effect of thickness


Specimens of a given ductile, having standard proportions but different absolute size ( characterised by thickness ) give rise to different measured fracture toughnesses, as indicated here.

Fracture toughness is constant for thicknesses exceeding some critical dimension,   bo, and is referred to as the   plane strain fracture toughness, KIc. It is a true material property, independent of size. As with materials' other mechanical properties, fracture toughness is tabulated in the literature, though not so extensively as is yield strength for example.

material   yield     toughness  
  Aluminium     2024-T851   45526
* heat treated for higher strength
This table gives some typical values and illustrates the trend -   increasing yield strength generally implies decreasing fracture toughness.

Below bo, toughness increases with decreasing thickness ( within limits ) and is termed the   'plane stress fracture toughness', Kc. This behaviour may be explained by the following argument.

Material within the crack tip stress field, situated close to a free surface, can expand laterally - in the z-direction in figure ( g) below. The state of stress thus tends to biaxiality and the material fractures in a characteristic ductile manner, with a 45o shear lip being formed at each free surface.
Material at the centre of the component however, is not free to deform laterally as it is constrained by the surrounding material. The stress state thus tends to plane strain ( triaxiality ) and fracture in this region is brittle. ( It will be recalled that shear failure tendency in ductiles is negligible under triaxial hydrostatic loading. )
shear lip
If the size of a shear lip is taken to be approximately constant for a given material, the differing behaviour of thin and thick components follows from there being insufficient material at the centre of the thin component ( h) to exhibit significant constrained behaviour - so the material seems ductile with high toughness. As the thickness increases ( j) the shear lips occupy a decreasing proportion of the cross -section and so the material acts more and more like a brittle, with reducing toughness. Eventually the lips' effect is insignificant and the toughness assumes a constant minimum value - the plane strain fracture toughness, KIc.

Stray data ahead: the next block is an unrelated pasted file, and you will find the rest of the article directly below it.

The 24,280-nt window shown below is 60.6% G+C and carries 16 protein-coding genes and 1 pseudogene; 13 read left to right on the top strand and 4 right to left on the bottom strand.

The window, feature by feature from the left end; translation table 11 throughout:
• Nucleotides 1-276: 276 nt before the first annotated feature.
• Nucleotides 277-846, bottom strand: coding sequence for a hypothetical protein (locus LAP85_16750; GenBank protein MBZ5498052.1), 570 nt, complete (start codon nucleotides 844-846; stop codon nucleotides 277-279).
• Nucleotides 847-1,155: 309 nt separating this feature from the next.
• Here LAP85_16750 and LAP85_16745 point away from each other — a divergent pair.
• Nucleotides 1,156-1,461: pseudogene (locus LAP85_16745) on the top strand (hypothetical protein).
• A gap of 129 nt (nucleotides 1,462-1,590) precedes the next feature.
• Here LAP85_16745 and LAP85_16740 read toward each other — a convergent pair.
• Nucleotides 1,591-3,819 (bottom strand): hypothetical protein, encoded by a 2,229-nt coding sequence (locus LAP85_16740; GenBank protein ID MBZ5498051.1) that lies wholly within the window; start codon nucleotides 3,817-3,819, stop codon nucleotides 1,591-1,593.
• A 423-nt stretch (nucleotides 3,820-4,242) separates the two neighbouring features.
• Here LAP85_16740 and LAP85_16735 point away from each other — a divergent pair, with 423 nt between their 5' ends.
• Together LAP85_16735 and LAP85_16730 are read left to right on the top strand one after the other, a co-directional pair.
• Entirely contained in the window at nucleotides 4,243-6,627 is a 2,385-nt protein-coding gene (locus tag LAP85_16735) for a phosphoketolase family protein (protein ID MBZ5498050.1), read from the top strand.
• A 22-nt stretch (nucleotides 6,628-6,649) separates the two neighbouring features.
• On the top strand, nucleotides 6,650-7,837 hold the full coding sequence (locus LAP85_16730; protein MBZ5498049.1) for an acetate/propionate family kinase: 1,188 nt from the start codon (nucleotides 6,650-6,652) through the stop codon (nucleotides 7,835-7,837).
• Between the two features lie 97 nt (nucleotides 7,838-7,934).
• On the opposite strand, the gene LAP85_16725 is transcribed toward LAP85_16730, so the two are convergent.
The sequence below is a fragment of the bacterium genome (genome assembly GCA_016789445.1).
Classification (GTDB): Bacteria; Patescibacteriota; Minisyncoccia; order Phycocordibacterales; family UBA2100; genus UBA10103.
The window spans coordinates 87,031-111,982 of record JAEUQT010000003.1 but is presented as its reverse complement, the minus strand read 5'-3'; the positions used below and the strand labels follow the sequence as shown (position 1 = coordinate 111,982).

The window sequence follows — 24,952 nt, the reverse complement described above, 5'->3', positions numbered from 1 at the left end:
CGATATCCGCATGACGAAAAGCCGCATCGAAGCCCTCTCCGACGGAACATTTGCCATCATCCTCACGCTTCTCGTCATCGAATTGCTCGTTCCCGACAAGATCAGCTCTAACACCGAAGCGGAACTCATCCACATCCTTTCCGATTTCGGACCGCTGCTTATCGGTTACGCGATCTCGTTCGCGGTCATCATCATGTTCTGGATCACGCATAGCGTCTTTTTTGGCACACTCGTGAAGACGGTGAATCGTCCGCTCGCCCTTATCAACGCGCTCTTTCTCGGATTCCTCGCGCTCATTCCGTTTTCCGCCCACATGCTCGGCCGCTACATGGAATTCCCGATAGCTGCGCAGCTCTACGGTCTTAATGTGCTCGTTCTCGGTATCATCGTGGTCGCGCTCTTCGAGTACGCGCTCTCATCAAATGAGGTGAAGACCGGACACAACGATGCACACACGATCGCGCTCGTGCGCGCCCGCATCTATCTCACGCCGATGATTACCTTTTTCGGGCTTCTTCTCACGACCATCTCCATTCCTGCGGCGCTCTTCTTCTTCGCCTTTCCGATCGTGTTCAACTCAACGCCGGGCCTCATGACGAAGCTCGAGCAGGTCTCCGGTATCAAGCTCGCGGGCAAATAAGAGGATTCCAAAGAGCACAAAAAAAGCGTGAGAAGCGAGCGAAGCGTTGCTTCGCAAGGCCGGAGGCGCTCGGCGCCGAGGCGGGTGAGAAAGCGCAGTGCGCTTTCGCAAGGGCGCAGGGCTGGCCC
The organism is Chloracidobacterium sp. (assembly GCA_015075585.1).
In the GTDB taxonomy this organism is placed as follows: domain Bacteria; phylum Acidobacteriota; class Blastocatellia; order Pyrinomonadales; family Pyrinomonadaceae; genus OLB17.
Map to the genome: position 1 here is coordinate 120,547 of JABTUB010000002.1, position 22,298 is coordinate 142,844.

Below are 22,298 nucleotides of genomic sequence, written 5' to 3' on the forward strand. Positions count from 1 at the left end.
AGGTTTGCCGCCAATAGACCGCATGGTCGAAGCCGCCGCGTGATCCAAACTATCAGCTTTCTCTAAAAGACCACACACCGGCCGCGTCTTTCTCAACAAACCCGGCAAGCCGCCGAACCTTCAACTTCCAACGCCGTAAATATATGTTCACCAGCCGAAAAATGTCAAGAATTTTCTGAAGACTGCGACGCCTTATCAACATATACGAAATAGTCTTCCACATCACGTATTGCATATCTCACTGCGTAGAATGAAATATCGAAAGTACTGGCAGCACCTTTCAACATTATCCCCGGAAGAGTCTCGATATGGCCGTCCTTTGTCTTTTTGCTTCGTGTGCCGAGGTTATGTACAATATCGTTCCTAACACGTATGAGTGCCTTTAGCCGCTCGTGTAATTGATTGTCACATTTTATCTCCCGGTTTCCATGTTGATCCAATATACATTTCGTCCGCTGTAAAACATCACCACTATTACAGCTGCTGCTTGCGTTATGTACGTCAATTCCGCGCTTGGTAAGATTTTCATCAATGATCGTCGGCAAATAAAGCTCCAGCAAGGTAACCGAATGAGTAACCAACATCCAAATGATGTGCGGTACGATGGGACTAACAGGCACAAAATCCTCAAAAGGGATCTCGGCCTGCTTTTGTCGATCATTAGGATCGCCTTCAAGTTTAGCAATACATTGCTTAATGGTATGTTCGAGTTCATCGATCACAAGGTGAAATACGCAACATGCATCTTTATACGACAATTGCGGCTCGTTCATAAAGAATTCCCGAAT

Evidently the accurate determination yield zone size of the plane strain fracture toughness requires a specimen whose thickness exceeds the critical thickness, bo, and the question now arises, what is the value of this critical thickness for a particular material ?
To answer this, we first recognise that a plastic zone must exist in front of a crack, since stresses are high - theoretically tending to infinity at the crack tip.
Setting the equivalent stress derived from the stress field ( 1) to equal the yield strength, the polar coordinates of the plastic zone boundary are found to be :-

( 2 )         r  =   ro ( (1-k)2 + 3 sin2θ/2 ) cos2θ/2     ;     ro   =   1/ ( KI /Sy )2   =   a/2 ( σ /Sy )2
                        where the constant k = 0 ( plane stress ) or k = 2ν ( plane strain ).

The proof of this is left as an exercise for the reader. The yield zones ( r,θ) plot out as shown at right above, from which characteristic zone sizes are :-

( i )         ry   ≈   ro     ( plane stress )       and       ry   ≈   ro /3     ( plane strain, ν = 0.3 )

Despite the questionable use of an elastic field to deduce the size and shape of a plastic zone, experiments confirm the above general findings. The derivation assumed perfectly plastic behaviour - to make some allowance for strain hardening,   Sy is often taken as the average of the yield and ultimate strengths, whereupon it is referred to as the   'flow stress'.

For plastic effects to be negligible, other dimensions such as component width or ligament size, must be at least 50 times the plane strain plastic zone size, so :-

( 2a)         bo   ≈   50 ro / 3   ≈   2.5 ( KIc /Sy )2

In testing for plane strain fracture toughness therefore, the toughness must first be estimated to enable prediction of the minimum specimen dimensions, via ( 2a). The specimen is then made and tested. If the measured toughness is less than that assumed initially then the measured value is valid. Otherwise a larger specimen must be tested. It sometimes happens that the required specimen size or forces exceed the capacity of available testing machines, however it is usually possible, and perfectly valid, to test a specimen of the same thickness as the eventual component - ie. to measure the plane stress fracture toughness for use in the safety determination - but this toughness is not a material property.

growth of yield zone It is clear from ( 2) that the plastic zone size in front of a given crack must increase as the load increases, until eventually it extends right across the ligament as suggested here, so an upper limit of the load which can be withstood by a cracked component will correspond to gross plastic collapse across the ligament.

Plastic collapse loads can usually be found easily from equilibrium without recourse to any fracture mechanics considerations - since for a perfectly plastic material any stress must equal the yield stress, either tensile or compressive ( see also plastic hinges ). The approach is demonstrated by this example.

We now examine yielding fracture mechanics to see how we might handle the inevitable interaction between the two failure mechanisms of LEFM and plastic collapse.

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